Former enemies in need of a chemistry lesson

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The Independent Online
CAIRO - 'How is the new relationship going after three weeks?' an Israeli official was asked yesterday as Yitzhak Rabin, Israel's Prime Minister, and Yasser Arafat, chairman of the Palestine Liberation Organisation (PLO), prepared once again to overcome their mutual revulsion and meet each other in the cause of peace. 'There's no chemistry developing between them - none at all,' replied the official. He appeared to be right, writes Sarah Helm.

There was no handshake to seal yesterday's meeting in Cairo. In fact, a diplomatic row broke out when Israel discovered the Egyptian hosts had proposed a joint Arafat-Rabin press conference - a prospect abhorrent to Mr Rabin. And the only joint 'photo opportunity' was of the two leaders sitting po-faced, with President Hosni Mubarak of Egypt acting as a buffer between them.

As contacts between the two men inevitably increase - and they will - the question is whether any 'chemistry', any real respect, can develop between such staunch enemies.

Mr Rabin called yesterday's summit because he was disappointed that - despite political change - the character of Mr Arafat and the PLO did not appear to have altered since the new accord. Mr Arafat, say Israelis, is still dealing in 'obfuscation'. He has shown no new ability to delegate responsibility and still appears to be playing his followers off against one another. Because Mr Arafat has never had to deal in matters of real government he has never had to focus his mind on real decisions, say the Israelis.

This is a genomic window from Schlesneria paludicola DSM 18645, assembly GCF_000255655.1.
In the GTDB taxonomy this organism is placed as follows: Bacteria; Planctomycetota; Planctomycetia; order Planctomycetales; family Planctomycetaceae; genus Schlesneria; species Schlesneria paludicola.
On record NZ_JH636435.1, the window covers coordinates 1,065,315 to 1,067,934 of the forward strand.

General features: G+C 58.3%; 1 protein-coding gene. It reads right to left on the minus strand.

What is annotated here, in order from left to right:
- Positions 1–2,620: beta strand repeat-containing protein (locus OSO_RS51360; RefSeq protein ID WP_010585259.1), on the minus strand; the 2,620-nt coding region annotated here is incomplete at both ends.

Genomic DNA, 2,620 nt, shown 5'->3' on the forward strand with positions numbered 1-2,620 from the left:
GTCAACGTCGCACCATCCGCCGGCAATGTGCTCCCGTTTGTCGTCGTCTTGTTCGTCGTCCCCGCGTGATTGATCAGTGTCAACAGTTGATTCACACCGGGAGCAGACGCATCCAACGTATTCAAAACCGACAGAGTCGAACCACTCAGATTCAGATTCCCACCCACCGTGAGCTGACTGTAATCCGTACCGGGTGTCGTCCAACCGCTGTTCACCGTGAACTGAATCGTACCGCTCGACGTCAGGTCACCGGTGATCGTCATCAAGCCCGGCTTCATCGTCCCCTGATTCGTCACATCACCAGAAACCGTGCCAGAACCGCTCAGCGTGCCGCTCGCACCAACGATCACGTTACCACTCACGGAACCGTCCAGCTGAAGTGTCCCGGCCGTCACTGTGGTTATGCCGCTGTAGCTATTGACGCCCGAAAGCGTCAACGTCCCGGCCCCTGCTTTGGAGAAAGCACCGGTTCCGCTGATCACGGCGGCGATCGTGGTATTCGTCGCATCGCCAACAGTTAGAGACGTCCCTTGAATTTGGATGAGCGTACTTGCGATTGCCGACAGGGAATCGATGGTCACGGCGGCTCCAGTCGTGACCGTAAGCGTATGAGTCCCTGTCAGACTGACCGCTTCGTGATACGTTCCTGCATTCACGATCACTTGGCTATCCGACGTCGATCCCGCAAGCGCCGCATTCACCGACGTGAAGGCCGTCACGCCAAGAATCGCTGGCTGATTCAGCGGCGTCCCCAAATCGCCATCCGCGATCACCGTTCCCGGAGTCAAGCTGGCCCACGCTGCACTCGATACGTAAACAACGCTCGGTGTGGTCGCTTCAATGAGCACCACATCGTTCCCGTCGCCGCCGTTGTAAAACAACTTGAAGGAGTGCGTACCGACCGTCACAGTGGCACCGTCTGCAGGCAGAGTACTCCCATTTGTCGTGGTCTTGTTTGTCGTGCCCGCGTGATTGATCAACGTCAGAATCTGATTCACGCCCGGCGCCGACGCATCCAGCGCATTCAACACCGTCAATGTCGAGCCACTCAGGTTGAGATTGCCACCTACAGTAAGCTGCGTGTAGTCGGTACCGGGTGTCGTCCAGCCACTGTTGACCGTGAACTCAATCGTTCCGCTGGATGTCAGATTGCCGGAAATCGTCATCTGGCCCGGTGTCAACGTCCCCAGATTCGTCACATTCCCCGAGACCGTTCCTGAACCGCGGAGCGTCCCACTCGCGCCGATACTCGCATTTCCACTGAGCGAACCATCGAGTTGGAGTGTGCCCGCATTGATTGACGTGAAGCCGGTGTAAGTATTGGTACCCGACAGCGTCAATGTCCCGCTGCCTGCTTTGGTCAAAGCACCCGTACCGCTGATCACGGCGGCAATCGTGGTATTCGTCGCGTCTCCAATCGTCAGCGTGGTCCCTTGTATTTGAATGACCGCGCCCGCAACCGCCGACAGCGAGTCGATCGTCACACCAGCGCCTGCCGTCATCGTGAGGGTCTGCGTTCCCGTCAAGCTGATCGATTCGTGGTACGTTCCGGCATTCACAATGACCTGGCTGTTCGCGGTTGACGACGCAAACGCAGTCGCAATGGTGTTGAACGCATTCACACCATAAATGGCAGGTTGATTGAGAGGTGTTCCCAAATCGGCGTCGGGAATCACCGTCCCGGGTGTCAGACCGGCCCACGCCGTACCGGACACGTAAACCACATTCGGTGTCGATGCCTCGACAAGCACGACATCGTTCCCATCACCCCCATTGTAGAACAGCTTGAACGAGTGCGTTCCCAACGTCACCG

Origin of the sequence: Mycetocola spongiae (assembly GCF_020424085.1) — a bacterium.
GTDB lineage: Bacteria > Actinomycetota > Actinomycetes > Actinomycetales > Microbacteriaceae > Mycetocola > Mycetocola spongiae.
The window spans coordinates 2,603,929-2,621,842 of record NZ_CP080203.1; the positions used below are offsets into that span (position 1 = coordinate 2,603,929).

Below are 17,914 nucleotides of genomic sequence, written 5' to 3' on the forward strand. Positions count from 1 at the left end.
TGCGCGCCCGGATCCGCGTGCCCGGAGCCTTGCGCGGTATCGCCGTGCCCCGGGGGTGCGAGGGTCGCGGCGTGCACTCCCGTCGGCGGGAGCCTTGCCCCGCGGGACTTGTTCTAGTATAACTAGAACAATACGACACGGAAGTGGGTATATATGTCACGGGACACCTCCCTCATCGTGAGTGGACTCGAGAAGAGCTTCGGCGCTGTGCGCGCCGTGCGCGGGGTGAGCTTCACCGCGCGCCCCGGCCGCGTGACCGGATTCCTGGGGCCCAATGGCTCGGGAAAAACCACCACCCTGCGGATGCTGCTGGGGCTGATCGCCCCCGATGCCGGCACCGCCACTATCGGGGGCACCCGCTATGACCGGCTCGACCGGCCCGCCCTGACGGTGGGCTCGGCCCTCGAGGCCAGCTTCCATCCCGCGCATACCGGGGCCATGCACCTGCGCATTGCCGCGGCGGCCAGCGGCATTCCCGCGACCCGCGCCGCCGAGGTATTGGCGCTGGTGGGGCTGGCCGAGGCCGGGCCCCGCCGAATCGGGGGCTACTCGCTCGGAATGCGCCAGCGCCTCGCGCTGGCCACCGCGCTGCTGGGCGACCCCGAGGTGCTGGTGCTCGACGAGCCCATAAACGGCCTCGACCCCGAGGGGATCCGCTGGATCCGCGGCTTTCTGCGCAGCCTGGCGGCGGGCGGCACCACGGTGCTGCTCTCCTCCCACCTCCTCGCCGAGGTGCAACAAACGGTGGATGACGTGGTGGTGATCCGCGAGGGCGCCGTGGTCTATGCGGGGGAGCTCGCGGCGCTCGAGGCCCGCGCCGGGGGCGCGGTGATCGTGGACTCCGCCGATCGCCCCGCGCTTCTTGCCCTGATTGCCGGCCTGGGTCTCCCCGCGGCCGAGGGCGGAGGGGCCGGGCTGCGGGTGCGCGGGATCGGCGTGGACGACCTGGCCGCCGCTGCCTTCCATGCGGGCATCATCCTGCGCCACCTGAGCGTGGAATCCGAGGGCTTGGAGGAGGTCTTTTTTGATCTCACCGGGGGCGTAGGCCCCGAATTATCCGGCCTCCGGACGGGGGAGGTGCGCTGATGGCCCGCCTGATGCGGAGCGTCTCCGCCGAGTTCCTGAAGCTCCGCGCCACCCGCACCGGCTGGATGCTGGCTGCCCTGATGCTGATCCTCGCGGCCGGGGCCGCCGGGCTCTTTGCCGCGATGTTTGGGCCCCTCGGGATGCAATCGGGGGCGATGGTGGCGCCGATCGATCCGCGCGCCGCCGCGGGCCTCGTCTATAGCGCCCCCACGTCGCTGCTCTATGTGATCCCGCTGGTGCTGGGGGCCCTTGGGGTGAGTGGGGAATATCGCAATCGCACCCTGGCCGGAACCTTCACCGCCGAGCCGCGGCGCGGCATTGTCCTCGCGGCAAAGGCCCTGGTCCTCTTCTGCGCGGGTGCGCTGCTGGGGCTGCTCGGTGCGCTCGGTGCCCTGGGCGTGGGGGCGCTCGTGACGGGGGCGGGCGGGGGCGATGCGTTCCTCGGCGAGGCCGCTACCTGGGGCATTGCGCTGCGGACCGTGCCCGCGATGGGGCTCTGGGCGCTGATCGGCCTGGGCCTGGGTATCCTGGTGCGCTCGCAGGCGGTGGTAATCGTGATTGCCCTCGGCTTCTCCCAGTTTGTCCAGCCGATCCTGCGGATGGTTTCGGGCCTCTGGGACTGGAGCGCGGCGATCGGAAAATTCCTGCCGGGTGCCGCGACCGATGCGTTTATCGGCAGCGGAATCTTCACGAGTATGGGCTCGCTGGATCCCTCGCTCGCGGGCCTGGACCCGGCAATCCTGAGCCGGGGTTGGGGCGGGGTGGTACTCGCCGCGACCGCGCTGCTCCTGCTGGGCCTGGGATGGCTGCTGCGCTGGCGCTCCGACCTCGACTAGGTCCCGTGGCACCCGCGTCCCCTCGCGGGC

'They are behaving like the same old PLO we know,' said one official. 'They can't come up with the answers. We have been asking for A and they have been responding with X. We thought we climbed the mountain together but now we find we are up here alone.' Mr Rabin is a man who, having taken a decision, expects swift implementation. He is practical and pragmatic.

Despite the iciness of the new peace, the accord is bound to force the two men to develop some personal understanding. By signing the accord, Mr Rabin has elevated Mr Arafat to the status of 'Chairman Arafat' and he now must treat him as such.

However angry Israel may have been in recent days, therefore, the vitriol has gone out of its public attacks. Instead of criticising Mr Arafat from afar, Mr Rabin called the PLO chairman for a man-to- man chat. The two had what both called 'positive and constructive talks', at the end of which they were polite in their public comments. Mr Rabin avoided the word 'terrorist' despite questions about Palestinian violence. And asked what he had said about a recent Israeli security clampdown, Mr Arafat tactfully remarked he had 'heard what Mr Rabin had to say' and the matter would be discussed further.

For years it was the Palestinians who accused the Israelis of not being 'serious' about peace talks and of causing delays. Suddenly it is the other way round. Both men's political futures depend on achieving this accord - so both must conjure up some chemistry.